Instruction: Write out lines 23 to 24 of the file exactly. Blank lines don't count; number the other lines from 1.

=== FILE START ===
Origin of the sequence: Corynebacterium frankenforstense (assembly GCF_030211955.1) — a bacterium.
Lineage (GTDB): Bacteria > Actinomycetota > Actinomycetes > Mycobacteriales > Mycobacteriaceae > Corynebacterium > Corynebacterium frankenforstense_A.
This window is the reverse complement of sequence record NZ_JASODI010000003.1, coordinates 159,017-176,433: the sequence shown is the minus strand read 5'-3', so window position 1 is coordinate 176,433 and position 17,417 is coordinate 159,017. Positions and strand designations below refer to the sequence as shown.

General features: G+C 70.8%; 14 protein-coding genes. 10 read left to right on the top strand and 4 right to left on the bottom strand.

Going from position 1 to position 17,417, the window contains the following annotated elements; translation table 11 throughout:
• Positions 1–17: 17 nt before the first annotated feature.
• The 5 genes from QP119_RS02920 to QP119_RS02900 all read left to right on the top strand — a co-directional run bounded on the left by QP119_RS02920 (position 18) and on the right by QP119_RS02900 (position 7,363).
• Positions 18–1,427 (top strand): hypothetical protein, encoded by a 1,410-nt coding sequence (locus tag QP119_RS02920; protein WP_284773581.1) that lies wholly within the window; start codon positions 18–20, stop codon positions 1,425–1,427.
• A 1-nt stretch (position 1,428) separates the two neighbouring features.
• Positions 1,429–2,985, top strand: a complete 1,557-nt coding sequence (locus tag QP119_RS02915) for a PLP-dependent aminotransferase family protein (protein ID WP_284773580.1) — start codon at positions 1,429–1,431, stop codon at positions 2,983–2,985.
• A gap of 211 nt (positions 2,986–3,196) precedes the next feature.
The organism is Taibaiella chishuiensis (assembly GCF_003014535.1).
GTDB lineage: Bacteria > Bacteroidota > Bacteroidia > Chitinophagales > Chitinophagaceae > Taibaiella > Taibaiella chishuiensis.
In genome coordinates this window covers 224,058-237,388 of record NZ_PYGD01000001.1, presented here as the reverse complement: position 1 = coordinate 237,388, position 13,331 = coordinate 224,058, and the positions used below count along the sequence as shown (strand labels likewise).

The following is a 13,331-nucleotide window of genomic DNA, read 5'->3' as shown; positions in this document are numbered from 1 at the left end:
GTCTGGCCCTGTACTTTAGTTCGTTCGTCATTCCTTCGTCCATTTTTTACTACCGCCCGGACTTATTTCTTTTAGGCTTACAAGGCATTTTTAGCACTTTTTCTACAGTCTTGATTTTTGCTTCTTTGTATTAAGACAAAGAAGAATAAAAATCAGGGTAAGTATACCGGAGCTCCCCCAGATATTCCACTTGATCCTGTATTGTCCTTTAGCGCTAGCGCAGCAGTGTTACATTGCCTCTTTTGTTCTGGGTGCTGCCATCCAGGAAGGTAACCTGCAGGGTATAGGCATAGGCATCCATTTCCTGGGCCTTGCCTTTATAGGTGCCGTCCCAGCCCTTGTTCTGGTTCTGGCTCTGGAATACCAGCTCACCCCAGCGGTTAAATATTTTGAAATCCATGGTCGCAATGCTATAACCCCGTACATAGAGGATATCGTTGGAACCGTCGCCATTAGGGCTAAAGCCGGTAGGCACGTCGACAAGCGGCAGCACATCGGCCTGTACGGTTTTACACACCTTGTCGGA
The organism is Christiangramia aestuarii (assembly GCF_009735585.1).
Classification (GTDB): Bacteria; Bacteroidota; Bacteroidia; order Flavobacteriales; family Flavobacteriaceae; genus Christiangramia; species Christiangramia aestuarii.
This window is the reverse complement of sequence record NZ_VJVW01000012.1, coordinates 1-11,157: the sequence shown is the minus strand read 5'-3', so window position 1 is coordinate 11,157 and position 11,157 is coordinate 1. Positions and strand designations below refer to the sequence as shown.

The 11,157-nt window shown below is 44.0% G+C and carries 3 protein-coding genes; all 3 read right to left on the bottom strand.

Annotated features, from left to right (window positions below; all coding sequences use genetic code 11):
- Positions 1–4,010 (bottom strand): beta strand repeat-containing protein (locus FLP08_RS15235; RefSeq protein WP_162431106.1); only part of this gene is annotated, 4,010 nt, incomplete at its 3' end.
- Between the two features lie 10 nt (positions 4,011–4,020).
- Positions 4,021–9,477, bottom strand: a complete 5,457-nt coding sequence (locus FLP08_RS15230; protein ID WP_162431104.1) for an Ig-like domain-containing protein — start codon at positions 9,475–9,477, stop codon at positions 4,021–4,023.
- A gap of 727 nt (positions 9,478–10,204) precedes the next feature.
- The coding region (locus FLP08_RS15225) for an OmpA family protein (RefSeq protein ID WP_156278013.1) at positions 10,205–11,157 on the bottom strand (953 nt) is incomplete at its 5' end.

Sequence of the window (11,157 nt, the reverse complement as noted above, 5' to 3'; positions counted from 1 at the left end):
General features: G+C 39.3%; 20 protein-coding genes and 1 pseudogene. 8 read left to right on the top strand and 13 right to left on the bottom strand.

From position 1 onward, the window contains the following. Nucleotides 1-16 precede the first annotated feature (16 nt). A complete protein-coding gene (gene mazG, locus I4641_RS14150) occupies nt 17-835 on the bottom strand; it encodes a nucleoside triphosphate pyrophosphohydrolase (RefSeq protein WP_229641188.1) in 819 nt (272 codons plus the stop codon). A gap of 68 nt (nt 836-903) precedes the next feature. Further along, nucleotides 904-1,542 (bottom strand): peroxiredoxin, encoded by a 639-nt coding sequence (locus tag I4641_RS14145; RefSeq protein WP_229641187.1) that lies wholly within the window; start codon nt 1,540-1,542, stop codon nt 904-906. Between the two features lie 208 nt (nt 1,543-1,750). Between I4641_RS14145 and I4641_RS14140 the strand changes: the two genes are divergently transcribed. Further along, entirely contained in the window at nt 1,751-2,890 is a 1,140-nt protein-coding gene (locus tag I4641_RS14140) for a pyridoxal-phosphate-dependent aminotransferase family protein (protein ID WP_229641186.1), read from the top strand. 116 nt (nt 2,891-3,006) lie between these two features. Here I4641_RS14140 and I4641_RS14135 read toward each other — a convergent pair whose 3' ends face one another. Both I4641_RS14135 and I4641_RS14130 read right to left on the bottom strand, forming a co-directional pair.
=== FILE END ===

- Between the two features lie 10 nt (positions 4,011–4,020).
- Positions 4,021–9,477, bottom strand: a complete 5,457-nt coding sequence (locus FLP08_RS15230; protein ID WP_162431104.1) for an Ig-like domain-containing protein — start codon at positions 9,475–9,477, stop codon at positions 4,021–4,023.